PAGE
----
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From the Army to the mountains

Gavin Woody explores the outdoors

Gavin Woody, a former Army Ranger and former president of The Mountaineers, climbing Mt. Rainier’s Liberty Ridge in 2013. Photo courtesy Gavin Woody

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As a young boy, Gavin Woody enjoyed adventures in California as a Boy Scout and Eagle Scout. Many other childhood adventures included camping and backpacking over 50 miles through the woods complete with a summit of Mt. Whitney. These experiences are something that stuck with Woody and forged a lifelong love of the outdoors. It was the structure of the Boy Scouts and that love of the outdoors that led Woody down the path to become a West Point graduate and serve in the Army. He would later become an Army infantry captain and served as a first lieutenant with the 173rd Airborne Brigade based in Vincenza, Italy, during the beginning of Operation Iraqi Freedom. While his Army career took him to many new places, Woody's love of the outdoors never wavered. In fact, it only grew stronger.

Woody completed his MBA at Stanford in 2007 and from there, took a step back to decide where life would take him next. His life journey would bring him to the Seattle area, where the great outdoors would be at his fingertips. Woody and his wife, Sarah, whom he proposed to while on Mount Kilimanjaro, got into mountaineering together. This led them to use a guide service to climb Mt. Rainier. But that led to new curiosities. The Woodys wanted to inform themselves of how to safely continue their mountaineering adventures on their own. These questions linked them up with a popular Pacific Northwest outdoor club called The Mountaineers.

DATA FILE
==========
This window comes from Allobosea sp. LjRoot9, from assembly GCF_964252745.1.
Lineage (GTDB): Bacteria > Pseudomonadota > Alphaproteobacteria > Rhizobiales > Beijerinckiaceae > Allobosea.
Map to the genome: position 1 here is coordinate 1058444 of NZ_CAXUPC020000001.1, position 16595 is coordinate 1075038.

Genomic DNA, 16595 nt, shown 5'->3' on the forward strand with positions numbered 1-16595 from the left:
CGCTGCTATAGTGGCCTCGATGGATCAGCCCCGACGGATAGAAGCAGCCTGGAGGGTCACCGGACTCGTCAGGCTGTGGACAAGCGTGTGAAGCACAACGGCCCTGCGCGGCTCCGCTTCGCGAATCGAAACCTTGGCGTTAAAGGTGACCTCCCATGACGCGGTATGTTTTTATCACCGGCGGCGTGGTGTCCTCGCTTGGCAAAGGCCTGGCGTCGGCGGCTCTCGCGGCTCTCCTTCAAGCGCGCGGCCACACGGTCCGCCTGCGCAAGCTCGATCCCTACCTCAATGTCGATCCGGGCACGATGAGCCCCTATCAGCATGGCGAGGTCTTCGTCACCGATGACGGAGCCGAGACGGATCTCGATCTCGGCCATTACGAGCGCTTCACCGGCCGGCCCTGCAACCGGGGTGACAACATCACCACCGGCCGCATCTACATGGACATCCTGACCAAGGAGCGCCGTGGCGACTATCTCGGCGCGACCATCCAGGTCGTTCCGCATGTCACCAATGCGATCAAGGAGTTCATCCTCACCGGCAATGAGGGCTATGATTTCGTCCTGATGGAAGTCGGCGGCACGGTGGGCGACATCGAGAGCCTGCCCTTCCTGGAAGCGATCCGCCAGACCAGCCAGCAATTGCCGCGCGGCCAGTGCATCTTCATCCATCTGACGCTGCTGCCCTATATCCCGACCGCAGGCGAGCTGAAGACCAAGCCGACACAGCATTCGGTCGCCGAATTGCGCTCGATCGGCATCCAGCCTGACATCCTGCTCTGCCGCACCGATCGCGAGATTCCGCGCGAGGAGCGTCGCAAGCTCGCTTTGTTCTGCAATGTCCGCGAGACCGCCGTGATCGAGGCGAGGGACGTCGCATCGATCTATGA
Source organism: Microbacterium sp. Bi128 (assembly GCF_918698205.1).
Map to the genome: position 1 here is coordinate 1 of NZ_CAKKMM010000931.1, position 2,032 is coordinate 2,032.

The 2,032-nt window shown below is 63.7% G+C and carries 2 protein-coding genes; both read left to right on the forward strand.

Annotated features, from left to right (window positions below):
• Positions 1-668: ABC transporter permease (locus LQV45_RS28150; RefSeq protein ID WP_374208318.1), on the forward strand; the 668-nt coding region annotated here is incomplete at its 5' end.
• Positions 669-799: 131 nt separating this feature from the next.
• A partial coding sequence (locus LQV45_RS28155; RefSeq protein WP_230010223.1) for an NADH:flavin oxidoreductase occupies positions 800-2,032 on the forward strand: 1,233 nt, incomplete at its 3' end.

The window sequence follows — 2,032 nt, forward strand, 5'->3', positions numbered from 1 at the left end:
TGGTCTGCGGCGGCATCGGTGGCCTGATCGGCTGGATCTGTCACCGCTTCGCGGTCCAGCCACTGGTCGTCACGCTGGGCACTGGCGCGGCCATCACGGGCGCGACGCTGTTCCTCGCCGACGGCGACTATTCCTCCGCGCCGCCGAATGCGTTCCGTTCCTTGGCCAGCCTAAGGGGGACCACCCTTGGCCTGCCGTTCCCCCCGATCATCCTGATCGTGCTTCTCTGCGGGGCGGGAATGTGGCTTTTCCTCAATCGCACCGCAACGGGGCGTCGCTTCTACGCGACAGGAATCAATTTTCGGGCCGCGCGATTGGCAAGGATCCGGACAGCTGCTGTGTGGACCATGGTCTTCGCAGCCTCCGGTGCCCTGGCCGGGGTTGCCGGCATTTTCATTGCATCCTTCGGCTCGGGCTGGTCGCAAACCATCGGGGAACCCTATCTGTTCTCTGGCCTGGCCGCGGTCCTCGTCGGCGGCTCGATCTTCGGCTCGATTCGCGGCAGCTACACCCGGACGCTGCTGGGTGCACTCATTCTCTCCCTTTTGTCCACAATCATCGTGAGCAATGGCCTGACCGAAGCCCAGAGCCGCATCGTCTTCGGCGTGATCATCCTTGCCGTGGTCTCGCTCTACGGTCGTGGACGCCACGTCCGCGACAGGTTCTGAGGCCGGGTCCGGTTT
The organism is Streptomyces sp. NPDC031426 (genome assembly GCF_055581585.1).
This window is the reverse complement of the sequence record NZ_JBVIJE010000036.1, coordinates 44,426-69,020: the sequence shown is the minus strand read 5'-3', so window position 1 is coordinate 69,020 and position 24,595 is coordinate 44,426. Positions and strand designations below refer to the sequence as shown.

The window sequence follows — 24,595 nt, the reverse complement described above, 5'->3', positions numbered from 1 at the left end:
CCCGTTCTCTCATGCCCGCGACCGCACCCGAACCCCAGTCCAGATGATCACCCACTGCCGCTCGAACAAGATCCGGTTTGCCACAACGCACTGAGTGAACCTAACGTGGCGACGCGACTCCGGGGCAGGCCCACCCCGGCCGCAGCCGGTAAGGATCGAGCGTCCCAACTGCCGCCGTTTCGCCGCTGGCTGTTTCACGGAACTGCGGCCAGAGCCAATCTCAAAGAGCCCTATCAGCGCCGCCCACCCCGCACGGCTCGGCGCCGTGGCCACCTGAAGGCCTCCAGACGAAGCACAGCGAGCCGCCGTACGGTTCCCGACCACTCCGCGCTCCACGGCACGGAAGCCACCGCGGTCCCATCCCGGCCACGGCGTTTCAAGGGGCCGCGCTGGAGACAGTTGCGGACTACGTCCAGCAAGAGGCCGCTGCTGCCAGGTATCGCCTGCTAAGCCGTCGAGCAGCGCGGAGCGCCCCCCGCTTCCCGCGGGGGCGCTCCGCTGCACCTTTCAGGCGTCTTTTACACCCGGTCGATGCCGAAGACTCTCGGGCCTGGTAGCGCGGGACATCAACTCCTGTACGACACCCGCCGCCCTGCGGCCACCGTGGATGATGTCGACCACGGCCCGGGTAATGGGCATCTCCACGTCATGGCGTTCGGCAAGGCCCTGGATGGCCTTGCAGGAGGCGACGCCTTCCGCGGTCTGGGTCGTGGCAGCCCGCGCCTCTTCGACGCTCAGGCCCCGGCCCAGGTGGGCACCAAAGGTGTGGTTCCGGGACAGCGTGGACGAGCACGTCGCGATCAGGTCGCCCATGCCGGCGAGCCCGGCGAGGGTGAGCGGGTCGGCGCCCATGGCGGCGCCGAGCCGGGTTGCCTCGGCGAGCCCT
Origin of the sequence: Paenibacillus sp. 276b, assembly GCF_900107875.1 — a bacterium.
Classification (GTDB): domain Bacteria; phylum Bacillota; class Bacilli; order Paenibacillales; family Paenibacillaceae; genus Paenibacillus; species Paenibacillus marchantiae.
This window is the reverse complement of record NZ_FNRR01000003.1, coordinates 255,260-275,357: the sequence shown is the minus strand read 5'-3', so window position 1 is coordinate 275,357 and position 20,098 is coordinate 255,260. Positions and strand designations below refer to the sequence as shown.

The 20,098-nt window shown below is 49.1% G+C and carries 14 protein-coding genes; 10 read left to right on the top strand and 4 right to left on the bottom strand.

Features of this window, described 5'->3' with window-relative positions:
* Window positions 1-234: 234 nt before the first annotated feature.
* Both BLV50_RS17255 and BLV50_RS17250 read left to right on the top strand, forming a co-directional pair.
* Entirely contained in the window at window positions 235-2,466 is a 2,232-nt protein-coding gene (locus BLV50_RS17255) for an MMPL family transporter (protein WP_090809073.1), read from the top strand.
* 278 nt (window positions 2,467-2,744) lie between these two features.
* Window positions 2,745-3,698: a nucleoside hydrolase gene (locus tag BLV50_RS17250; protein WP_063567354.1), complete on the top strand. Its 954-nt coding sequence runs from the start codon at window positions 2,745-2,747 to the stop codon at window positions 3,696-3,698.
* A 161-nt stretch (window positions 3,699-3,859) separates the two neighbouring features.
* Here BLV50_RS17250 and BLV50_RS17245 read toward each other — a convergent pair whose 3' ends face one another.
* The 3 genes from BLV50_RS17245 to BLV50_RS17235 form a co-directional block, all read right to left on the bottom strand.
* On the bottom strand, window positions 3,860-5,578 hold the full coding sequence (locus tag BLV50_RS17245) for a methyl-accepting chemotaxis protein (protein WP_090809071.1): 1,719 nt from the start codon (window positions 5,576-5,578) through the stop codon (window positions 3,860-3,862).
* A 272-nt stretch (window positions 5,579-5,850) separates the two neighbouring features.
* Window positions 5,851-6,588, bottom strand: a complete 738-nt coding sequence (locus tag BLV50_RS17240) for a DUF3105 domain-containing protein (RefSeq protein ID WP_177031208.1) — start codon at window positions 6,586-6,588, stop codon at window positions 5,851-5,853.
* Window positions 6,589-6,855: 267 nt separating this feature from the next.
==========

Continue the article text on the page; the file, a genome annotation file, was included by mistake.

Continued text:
For over a hundred years, The Mountaineers have been teaching all important skills needed for hiking, climbing, navigation, as well as first aid. The Mountaineers is comprised of volunteers and a full-time staff who are dedicated to getting the people of local communities out into the wilderness. After taking a Basic Course with The Mountaineers, the Woody's continued their quest for knowledge by completing additional courses with The Mountaineers. It was not long before Woody found himself elected as the president of the Board of Directors. From there, he offered new ideas on how to reach new members as well as offering courses aimed at getting children outside and to care for the outdoors, which have been highly successful.

Woody found that after departing from military life, there was perhaps something missing. "Thrill isn't the right word but I loved the daily challenge (of the military)," said Woody. "The Mountaineers gave me a community of people and skills along with confidence in my abilities and the capability to challenge myself." Woody expresses that any local club can be beneficial to anyone, but especially to veterans. "It can be hard for veterans, but local clubs can be a community of support with shared interests."

While Woody wholeheartedly encourages everyone to get outdoors and create your own adventures, he also stresses the importance of going out prepared. "Being physically fit is much different than being prepared," said Woody. "Make sure you have the skills to be self-sufficient no matter what the environment." The Mountaineers offer a variety of courses including basic all the way to advanced.

Although no longer serving as president of The Mountaineers, Woody is certainly nowhere near done with his quest to conquer the outdoors. He has completed several long distance races including the Badwater Ultramarathon in Death Valley as well as 200-mile-plus races in Alaska, Italy and Oregon. Let's not forget the "Rainier Triple Threat" and the Infinity Loop at Mt. Rainier. Nowadays, the Woodys bring their children, ages 4 and 1.5 years old, on their world adventures. The tots have already been backpacking in Patagonia with their parents. No matter where the Woody's path leads them next, it is almost certain that no challenge will stand in their way.

For more information on The Mountaineers, please visit:

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